MMO's are not mainstream or at least they never should have been.  Leave that nonsense to the MOBA garbage.


Your statement is hilarious because:


1) We're starting to see more diverse, niche mobas that actively look for their own piece of the pie.


2) MMOs are by their very definition meant to be mainstream. Massively Multiplayer? Hello?


3) MMOs have only ever been niche because they were bad games with bad mechanics. They are still usually bad games with bad mechanics, but at least they are STARTING to catch up to the industry. Baby steps. 

Nah. Too many options aren't killing the genre. 90% of the MMO genre is comprised of bad, redundant games that will compete with and slowly kill themselves and the other bad, redundant games. The best mmos - the ones that have a niche to stand on - will stick around. 

It's good. It's very good, from what I played.


My only real concern with it is this:

Does it have enough depth? Three classes without a whole lot of defining skills. Roles seem to be underplayed and there doesn't seem to be any particular group cohesion mechanics. Skill customization seems to be on the low end. Correct me if I'm wrong, but it seems like you'll eventually just unlock the whole skill tree rather than making any significant choices.

All in all, it doesn't seem like it offers complexity on par with an RPG - and is even outdone by Firefall in the build-customization aspect of the MMO Shooter genre. 

I've got to respectfully disagree.


Yes, action combat requires a redesign of the game's content - emphasis on quality encounters and low grind as opposed to long hours. No, tab targeting is not innately better suited to the MMO genre. Frankly, what constitutes an MMO? Does a game need to require long play hours, grind, or multi-task suited gameplay (as described in your post) to constitute an MMORPG or even a good MMORPG? Absolutely not.


Now, if you give me an MMO meant to support (a minimum of 5) interesting, quality zones with content that CHALLENGES the player through an action combat system that has interesting skill design, then I would never go back to tab targeting.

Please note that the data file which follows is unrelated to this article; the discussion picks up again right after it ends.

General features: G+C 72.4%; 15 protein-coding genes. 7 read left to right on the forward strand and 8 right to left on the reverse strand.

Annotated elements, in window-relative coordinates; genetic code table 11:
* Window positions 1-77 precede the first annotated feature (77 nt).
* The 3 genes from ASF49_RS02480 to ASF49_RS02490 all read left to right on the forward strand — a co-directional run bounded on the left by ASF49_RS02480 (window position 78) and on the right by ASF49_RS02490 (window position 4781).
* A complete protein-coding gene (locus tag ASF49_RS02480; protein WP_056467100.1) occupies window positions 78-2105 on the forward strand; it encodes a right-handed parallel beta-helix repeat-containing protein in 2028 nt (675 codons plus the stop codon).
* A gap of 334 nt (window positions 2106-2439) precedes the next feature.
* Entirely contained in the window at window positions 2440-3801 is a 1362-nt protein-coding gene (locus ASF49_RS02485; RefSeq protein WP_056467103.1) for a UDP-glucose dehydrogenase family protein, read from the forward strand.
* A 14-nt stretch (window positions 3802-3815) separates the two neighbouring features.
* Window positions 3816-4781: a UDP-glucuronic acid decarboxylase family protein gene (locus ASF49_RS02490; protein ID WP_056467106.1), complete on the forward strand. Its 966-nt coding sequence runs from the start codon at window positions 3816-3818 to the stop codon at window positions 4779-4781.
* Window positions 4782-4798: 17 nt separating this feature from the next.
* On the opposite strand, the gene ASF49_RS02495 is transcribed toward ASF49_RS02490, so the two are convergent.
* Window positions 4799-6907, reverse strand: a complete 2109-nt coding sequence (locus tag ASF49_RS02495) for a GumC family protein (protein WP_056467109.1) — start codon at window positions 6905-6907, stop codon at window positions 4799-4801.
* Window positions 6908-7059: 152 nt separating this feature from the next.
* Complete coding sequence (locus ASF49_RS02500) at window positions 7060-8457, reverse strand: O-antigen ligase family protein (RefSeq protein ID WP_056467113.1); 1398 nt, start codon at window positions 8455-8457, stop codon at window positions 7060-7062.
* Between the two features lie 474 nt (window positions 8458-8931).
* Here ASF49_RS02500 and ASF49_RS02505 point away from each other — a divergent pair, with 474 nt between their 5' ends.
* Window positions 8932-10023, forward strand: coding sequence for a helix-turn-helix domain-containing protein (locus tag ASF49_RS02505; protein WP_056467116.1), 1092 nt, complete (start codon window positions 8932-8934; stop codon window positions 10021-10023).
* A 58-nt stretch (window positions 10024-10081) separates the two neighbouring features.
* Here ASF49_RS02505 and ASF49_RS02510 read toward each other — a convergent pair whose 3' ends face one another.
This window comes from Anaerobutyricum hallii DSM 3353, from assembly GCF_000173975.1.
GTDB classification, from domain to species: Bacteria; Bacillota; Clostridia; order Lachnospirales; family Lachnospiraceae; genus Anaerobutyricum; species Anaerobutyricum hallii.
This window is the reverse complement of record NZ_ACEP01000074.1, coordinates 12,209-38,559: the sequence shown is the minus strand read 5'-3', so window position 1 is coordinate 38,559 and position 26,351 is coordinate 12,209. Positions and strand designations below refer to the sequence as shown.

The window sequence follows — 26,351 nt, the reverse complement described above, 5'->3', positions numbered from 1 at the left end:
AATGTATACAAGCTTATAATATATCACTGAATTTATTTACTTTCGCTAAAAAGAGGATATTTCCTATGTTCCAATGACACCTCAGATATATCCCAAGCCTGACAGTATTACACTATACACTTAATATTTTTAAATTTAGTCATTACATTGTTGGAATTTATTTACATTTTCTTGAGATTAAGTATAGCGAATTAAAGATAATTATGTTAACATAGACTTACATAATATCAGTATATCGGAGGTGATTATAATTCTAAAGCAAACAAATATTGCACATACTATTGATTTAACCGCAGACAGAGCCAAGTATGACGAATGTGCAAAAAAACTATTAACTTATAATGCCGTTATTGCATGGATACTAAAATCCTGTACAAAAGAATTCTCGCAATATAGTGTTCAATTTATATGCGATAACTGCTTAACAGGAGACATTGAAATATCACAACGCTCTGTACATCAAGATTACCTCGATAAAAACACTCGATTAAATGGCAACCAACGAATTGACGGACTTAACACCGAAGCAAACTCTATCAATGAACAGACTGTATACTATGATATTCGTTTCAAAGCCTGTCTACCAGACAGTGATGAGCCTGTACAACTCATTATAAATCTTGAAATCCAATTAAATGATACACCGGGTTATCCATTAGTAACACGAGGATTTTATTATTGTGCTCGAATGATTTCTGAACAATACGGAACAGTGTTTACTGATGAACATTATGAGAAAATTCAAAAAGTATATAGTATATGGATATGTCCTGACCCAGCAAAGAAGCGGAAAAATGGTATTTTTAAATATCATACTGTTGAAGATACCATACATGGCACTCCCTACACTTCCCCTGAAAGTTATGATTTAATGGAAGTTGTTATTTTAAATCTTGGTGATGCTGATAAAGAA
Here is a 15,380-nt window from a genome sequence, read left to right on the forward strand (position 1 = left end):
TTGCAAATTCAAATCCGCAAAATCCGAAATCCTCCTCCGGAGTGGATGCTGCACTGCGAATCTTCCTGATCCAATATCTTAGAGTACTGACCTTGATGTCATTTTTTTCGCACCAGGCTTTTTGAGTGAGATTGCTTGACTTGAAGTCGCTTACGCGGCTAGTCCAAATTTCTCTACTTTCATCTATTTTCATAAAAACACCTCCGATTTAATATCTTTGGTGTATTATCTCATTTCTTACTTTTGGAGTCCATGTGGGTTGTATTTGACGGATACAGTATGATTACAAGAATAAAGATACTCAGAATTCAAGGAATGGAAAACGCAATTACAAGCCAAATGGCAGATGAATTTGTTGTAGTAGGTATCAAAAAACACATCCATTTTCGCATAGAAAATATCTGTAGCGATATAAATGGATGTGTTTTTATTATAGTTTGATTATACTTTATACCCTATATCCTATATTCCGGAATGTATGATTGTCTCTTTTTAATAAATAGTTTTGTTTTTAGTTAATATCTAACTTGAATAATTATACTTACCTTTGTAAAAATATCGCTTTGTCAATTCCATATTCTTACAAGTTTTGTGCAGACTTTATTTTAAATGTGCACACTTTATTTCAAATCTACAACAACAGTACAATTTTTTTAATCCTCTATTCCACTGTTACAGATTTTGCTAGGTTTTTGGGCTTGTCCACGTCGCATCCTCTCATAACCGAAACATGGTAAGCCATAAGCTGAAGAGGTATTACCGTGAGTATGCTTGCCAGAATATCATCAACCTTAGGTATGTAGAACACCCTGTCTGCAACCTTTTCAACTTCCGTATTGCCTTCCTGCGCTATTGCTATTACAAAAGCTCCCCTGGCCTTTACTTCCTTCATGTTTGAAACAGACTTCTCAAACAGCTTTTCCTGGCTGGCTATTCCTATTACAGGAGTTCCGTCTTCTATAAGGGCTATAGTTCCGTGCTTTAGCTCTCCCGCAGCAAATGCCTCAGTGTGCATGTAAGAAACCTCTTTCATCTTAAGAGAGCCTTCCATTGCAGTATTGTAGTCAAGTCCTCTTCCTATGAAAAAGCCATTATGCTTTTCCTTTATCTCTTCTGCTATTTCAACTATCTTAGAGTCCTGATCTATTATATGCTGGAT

That said, action combat has a lot less to do with targeting than it does with mobility. An action combat game is going to add in fluid movement, skills that can be used on the move, reactionary or predictive defense and support skills, dodges/blocks/etc., and, preferably, features like combos and aerial attacks that haven't yet been integrated into the genre. All of that can be accomplished on a tab target system and the game would still very much qualify as "action combat."

Looking forward to give it a try.


And I do like the artstyle (aside from Uncle Sven). It reminds me of Okami. 

Originally posted by Robokapp
Originally posted by Aeander

Need Vs. Greed Loot Systems

This is 2014, people. There is no excuse for this.


as opposed to peronalized loot (LFR) or master looter (organized groups) ?


I don't understand how you'd want public grouping loot distributed. you're whining about it but not offering a solution.


Personalized / Individualized loot is the way to go. Keeps conflict down while minimizing inconvenience and promoting a cooperative group environment.